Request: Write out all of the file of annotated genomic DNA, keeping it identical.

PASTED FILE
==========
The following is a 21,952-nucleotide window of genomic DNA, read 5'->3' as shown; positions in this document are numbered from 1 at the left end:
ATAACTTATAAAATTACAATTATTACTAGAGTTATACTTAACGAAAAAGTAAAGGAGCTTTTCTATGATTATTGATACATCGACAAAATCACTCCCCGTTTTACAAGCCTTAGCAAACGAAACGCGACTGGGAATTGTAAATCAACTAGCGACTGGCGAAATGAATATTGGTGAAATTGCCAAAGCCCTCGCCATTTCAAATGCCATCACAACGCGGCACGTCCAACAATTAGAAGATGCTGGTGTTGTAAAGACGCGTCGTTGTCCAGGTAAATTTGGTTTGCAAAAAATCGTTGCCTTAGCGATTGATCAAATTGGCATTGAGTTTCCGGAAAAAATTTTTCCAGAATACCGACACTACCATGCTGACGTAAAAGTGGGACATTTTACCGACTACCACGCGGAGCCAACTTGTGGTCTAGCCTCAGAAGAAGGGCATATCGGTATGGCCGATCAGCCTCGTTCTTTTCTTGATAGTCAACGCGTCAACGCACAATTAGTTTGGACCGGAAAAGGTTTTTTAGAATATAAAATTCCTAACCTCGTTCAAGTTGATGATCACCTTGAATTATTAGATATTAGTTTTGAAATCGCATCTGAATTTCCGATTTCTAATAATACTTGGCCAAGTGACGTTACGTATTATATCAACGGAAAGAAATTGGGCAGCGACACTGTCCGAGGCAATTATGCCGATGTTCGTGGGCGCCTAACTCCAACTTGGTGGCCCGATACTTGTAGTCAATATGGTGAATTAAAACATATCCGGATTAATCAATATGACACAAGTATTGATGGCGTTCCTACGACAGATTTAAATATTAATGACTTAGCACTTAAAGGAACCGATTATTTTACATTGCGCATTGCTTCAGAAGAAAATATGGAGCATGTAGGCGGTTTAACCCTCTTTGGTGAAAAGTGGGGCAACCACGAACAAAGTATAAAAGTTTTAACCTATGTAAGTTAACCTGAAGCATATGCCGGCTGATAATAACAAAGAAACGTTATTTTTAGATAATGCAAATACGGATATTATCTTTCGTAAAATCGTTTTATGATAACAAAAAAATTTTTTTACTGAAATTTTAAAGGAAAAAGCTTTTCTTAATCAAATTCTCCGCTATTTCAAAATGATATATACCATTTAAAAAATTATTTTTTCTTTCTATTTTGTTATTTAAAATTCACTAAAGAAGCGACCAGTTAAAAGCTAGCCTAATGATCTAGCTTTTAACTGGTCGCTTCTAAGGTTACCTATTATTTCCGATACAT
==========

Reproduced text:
The following is a 21,952-nucleotide window of genomic DNA, read 5'->3' as shown; positions in this document are numbered from 1 at the left end:
ATAACTTATAAAATTACAATTATTACTAGAGTTATACTTAACGAAAAAGTAAAGGAGCTTTTCTATGATTATTGATACATCGACAAAATCACTCCCCGTTTTACAAGCCTTAGCAAACGAAACGCGACTGGGAATTGTAAATCAACTAGCGACTGGCGAAATGAATATTGGTGAAATTGCCAAAGCCCTCGCCATTTCAAATGCCATCACAACGCGGCACGTCCAACAATTAGAAGATGCTGGTGTTGTAAAGACGCGTCGTTGTCCAGGTAAATTTGGTTTGCAAAAAATCGTTGCCTTAGCGATTGATCAAATTGGCATTGAGTTTCCGGAAAAAATTTTTCCAGAATACCGACACTACCATGCTGACGTAAAAGTGGGACATTTTACCGACTACCACGCGGAGCCAACTTGTGGTCTAGCCTCAGAAGAAGGGCATATCGGTATGGCCGATCAGCCTCGTTCTTTTCTTGATAGTCAACGCGTCAACGCACAATTAGTTTGGACCGGAAAAGGTTTTTTAGAATATAAAATTCCTAACCTCGTTCAAGTTGATGATCACCTTGAATTATTAGATATTAGTTTTGAAATCGCATCTGAATTTCCGATTTCTAATAATACTTGGCCAAGTGACGTTACGTATTATATCAACGGAAAGAAATTGGGCAGCGACACTGTCCGAGGCAATTATGCCGATGTTCGTGGGCGCCTAACTCCAACTTGGTGGCCCGATACTTGTAGTCAATATGGTGAATTAAAACATATCCGGATTAATCAATATGACACAAGTATTGATGGCGTTCCTACGACAGATTTAAATATTAATGACTTAGCACTTAAAGGAACCGATTATTTTACATTGCGCATTGCTTCAGAAGAAAATATGGAGCATGTAGGCGGTTTAACCCTCTTTGGTGAAAAGTGGGGCAACCACGAACAAAGTATAAAAGTTTTAACCTATGTAAGTTAACCTGAAGCATATGCCGGCTGATAATAACAAAGAAACGTTATTTTTAGATAATGCAAATACGGATATTATCTTTCGTAAAATCGTTTTATGATAACAAAAAAATTTTTTTACTGAAATTTTAAAGGAAAAAGCTTTTCTTAATCAAATTCTCCGCTATTTCAAAATGATATATACCATTTAAAAAATTATTTTTTCTTTCTATTTTGTTATTTAAAATTCACTAAAGAAGCGACCAGTTAAAAGCTAGCCTAATGATCTAGCTTTTAACTGGTCGCTTCTAAGGTTACCTATTATTTCCGATACAT